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Cod Almighty | Diary

Mae Hen Wlad Fy Nhadau

6 November 2019

Miss Guest Diary writes: It seems appropriate that Harry Clifton is the featured player for November in this year's calendar as he has received another call up to the Wales Under 21 squad. This time for their UEFA Championship qualifier against Bosnia-Herzegovina next week. It's the fourth time he has been in the squad for this competition and he even made it onto the pitch for 15 minutes in the 5-1 defeat to Germany in September.

Unfortunately, despite this international recognition, Clifton seems to have fallen out of favour at Town. He is 'one of our own' but he hasn't been featuring much in Mr Jolley's plans lately. Last season he and The Hess seemed to be forging an effective midfield partnership but, after starting the first three league games this season, little Harry has made only one start and two substitute appearances in the league since the middle of August.

Is he going the way of that other promising local lad, Danny North, who made a bright start after progressing from the youth team but never really sustained a career in league football?

In my early days of watching Town in the 90s there were several former youth teamers who were regulars in the first team: Peter Handyside, Mark Lever, Tommy Watson, Gary Croft and, of course, John McDermott. And slightly later in that decade came Jack Lester, Danny Butterfield and John Oster. All were trainees at Town and all went on to have decent league careers even - in the case of Croft and Oster - earning the club a nice payday when they were bought by top flight clubs.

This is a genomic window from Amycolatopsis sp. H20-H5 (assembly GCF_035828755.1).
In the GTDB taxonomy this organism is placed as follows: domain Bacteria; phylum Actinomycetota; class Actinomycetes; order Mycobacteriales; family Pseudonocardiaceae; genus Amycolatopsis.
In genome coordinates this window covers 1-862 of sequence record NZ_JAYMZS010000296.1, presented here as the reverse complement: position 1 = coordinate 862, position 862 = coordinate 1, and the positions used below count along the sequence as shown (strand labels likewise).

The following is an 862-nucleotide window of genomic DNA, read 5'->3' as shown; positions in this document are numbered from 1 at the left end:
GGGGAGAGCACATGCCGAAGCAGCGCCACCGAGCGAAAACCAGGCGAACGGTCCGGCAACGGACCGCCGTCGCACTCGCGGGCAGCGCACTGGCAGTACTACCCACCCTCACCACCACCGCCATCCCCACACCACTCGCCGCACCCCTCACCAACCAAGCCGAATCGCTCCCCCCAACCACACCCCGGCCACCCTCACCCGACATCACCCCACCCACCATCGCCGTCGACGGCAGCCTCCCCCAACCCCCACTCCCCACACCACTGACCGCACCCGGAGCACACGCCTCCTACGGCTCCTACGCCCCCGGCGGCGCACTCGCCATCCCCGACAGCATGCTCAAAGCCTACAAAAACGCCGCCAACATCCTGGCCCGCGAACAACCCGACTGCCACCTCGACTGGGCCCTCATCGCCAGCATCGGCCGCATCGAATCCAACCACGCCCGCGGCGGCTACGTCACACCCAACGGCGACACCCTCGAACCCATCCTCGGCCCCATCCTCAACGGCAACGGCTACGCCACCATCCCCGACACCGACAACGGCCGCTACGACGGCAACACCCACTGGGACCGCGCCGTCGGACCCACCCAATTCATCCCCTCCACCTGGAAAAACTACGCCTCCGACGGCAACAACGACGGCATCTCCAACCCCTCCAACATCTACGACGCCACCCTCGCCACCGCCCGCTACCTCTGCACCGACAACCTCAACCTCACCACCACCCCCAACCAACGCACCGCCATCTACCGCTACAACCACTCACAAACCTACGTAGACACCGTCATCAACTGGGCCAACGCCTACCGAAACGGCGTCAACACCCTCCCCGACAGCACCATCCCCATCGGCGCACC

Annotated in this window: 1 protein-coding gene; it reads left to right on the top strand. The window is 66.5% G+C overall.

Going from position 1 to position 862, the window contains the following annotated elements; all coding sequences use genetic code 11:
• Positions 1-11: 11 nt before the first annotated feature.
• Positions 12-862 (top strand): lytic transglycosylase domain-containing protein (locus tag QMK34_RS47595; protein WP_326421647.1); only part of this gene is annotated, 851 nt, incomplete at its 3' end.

Of course, none of these players were from the Grimsby area so not, technically, 'our own'. To find a successful locally born player you have to go back to the 1980s, to the likes of Gary Lund and Paul Wilkinson, who both played for teams in the top division. Both of them were also capped at Under 21 level, so maybe that does bode well for Harry Clifton's future.

Turning away from Town for a change, I was pleased to see that common sense has prevailed and the Premier League have overturned the red card awarded to Tottenham's Son Heung-min at the weekend. That it was the pusillanimous Martin Atkinson who bowed to the pressure of the moment and changed his initial yellow card to a red, based on the nature of the injury to Gomes rather than the tackle itself, would come as no surprise to any Town fan.

I have not, and never will, forgive Atkinson for changing his decision on the colour of the card awarded to Andrew Fox in January's game at Selhurst Park. The on-field referee may choose whether to accept the advice of the video assistant referee and should change his mind only where he has made a 'clear and obvious error'. Was that the case in the Palace game? Was it hell. It takes some terrible refereeing to get a minus score from Cod Almighty's match reporter, but he managed it.

If we make it to the third round of the Cup this year, let's just hope we're drawn at home.